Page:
by Jan K. Allen
SBJ Contributing Writer
The prices, they are a-changing. And they're changing for the better, according to local hardware retailers.
"The computer industry is the fastest changing industry in the world," said Joel Reeter, president and owner of SEC, a local hardware and software provider.
"Anyone who wants to stay up has to keep up with technology," Reeter said. And technology is moving faster than even the experts imagined it would.
A whole new generation of hardware is now available, making units even a few months old obsolete, Reeter said. Older equipment will be gradually phased out altogether.
Prices have decreased as much as 33 percent in the past 12 months, Reeter estimated. This trend may continue until all the older units are disposed of to make room for the new.
Monitors and other support equipment have also gone down, though not as much as the computers themselves.
Reeter said he believes prices will continue to drop, not only on older models usurped by faster machines with more memory, but on new models, as production methods are streamlined to make the manufacturing process more efficient.
One factor helping to keep costs down on new models is that manufacturers don't have to retool to make the newer models. Thus, they've been able to keep production costs down with the benefit passed on to the consumer, Reeter said.
Darin Lake, sales manager at Best Buy, said competition plays a big part in the pricing downswing. Retailers do not want to keep a huge inventory of units that may end up permanently on the shelf. This causes producers to lower prices in order to move stock.
"Retailers are leery to purchase more quantity than they know they can sell," Lake said.
Manufacturers are being creative in price reductions and rebates to get the merchandise out of the warehouse and into the stores.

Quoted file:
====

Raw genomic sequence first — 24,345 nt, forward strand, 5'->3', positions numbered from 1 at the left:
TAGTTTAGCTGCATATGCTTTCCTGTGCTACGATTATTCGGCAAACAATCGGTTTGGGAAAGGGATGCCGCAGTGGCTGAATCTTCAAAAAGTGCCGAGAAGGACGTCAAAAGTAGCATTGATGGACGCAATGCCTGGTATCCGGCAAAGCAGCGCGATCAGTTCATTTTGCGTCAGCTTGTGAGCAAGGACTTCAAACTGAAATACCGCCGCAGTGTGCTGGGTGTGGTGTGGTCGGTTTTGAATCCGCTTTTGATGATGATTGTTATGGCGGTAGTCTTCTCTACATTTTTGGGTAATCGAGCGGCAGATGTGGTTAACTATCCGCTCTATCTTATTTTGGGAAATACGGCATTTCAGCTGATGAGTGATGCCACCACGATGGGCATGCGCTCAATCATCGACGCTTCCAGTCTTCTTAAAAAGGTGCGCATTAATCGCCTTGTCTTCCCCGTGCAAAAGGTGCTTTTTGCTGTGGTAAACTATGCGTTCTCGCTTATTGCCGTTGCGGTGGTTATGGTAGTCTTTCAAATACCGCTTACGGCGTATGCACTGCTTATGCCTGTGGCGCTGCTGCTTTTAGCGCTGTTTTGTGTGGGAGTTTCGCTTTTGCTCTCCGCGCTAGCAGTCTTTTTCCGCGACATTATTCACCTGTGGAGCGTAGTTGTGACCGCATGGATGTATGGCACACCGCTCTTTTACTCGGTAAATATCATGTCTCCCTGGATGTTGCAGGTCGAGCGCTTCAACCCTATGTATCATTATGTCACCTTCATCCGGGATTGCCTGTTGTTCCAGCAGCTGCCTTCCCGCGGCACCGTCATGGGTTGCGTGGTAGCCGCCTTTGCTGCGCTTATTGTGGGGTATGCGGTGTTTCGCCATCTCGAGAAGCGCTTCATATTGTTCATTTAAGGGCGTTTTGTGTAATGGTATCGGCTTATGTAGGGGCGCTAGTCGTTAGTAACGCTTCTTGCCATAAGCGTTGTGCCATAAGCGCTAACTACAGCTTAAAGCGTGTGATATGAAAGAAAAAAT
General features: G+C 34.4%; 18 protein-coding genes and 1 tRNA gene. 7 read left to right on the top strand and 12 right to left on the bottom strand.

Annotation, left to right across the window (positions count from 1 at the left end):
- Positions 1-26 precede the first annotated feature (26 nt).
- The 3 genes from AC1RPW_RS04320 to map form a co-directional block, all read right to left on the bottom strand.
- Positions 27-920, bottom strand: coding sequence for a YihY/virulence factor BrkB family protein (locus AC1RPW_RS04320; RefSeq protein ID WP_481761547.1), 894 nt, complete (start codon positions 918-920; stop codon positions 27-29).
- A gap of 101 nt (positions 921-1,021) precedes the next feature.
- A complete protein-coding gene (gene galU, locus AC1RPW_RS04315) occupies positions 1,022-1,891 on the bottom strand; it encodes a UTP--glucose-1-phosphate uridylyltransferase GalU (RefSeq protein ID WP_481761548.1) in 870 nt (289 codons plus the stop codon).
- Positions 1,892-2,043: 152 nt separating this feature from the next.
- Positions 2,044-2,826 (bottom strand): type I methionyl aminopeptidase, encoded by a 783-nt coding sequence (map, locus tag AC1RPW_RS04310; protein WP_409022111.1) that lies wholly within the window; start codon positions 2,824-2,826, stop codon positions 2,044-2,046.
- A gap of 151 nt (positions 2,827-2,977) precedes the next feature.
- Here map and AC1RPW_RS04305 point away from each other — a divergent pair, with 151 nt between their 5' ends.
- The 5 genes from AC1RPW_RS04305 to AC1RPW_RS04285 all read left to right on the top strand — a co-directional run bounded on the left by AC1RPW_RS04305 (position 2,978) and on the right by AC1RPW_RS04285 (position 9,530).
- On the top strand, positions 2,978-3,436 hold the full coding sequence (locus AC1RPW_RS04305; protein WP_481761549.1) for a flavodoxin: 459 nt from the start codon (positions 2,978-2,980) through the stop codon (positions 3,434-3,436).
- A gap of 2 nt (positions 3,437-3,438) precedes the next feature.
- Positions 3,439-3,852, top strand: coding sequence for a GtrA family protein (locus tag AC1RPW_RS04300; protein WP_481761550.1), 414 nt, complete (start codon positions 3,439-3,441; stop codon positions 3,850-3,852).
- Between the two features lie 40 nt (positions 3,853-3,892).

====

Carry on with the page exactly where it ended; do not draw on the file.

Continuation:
Competition is fierce, not only among the big producers such as Compaq, Dell, Hewlett-Packard, and IBM, but the plethora of other, smaller companies trying to secure their share of the market, local retailers said.
The more competitors there are fighting for the consumer buck, the more prices slide downward.
Lake said that Windows 98 may have spurred a few sales, but the greatest factor is the attractive price of the units. People can get more machine for the money right now.
More product for the money has been a boost to sales at ComputerLand, according to James Barnett, sales representative. Like SEC, ComputerLand deals mostly with business networks with multiple stations hooked into a central system, rather than the the desktop computer for the individual.
Businesses are able to expand their systems for less, and some businesses are taking advantage of the opportunity, Barnett said.
Barnett said he feels competition and greater efficiency in production have been the main forces keeping prices low.
When coupled with the constant changing and upgrading of technology, computer prices are bound to continue to go down.
None of the retailers credit Windows 98 with having a great impact on sales. In fact, Reeter said that Microsoft indicated the program was merely a bridge to the the new NT 50 Technology it hopes to introduce in the year 2000.
Morgan Stewart, spokesperson for Circuit City, said the pricing downslide is a natural progression. The more mature the product, the more the price goes down.
The use of household computers has risen from 40 percent to 45 percent and continues to go up. This market forecast accounts for much of the competition in the marketplace.
It becomes a self-perpetuating cycle.
More users equals more sales, and that demand entices more competitors into the market, resulting in lower prices.
"If things continue as they are now, prices should continue to go down," Stewart said.
Shifts to newer and better have definitely driven prices down on older units and will until the older ones are phased out. Innovations always spawn excitement in a field as volatile as computers.
An example, according to Reeter, is the new flat-screen monitor which is thin, lightweight and less cumbersome than the typical model.
While the new screen is expensive to own right now, partly because of the new production equipment needed to build it, its cost will eventually level out as more of the units make their way into homes and offices.
Technology is here to stay, and as it advances and production becomes more efficient, prices should continue to go down, local retailers said.
Adrianna Norris became a first-time business owner with the opening of Finley River Chiropractic; PaPPo’s Pizzeria & Pub launched its newest location; and Huey Magoo’s opened its second store in the Ozarks.